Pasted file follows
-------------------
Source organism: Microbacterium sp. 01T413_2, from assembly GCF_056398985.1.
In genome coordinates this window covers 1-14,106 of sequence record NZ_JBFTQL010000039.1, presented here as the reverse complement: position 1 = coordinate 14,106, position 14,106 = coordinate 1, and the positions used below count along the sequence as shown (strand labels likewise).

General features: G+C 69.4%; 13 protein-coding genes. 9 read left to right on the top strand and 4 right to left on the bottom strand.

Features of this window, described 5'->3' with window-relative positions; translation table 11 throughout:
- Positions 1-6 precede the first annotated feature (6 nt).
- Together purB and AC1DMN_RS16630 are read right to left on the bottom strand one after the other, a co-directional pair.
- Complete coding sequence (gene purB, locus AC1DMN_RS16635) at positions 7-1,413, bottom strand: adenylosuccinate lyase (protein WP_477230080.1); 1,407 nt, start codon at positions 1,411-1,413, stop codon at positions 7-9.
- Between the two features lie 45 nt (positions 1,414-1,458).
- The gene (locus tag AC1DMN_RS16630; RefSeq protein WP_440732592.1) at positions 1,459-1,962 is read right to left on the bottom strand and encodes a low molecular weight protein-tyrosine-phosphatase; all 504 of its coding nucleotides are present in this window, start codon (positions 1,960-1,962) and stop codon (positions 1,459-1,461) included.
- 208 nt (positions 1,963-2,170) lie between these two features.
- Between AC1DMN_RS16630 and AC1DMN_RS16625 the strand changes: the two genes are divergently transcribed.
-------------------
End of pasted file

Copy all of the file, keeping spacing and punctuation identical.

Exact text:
Source organism: Microbacterium sp. 01T413_2, from assembly GCF_056398985.1.
In genome coordinates this window covers 1-14,106 of sequence record NZ_JBFTQL010000039.1, presented here as the reverse complement: position 1 = coordinate 14,106, position 14,106 = coordinate 1, and the positions used below count along the sequence as shown (strand labels likewise).

General features: G+C 69.4%; 13 protein-coding genes. 9 read left to right on the top strand and 4 right to left on the bottom strand.

Features of this window, described 5'->3' with window-relative positions; translation table 11 throughout:
- Positions 1-6 precede the first annotated feature (6 nt).
- Together purB and AC1DMN_RS16630 are read right to left on the bottom strand one after the other, a co-directional pair.
- Complete coding sequence (gene purB, locus AC1DMN_RS16635) at positions 7-1,413, bottom strand: adenylosuccinate lyase (protein WP_477230080.1); 1,407 nt, start codon at positions 1,411-1,413, stop codon at positions 7-9.
- Between the two features lie 45 nt (positions 1,414-1,458).
- The gene (locus tag AC1DMN_RS16630; RefSeq protein WP_440732592.1) at positions 1,459-1,962 is read right to left on the bottom strand and encodes a low molecular weight protein-tyrosine-phosphatase; all 504 of its coding nucleotides are present in this window, start codon (positions 1,960-1,962) and stop codon (positions 1,459-1,461) included.
- 208 nt (positions 1,963-2,170) lie between these two features.
- Between AC1DMN_RS16630 and AC1DMN_RS16625 the strand changes: the two genes are divergently transcribed.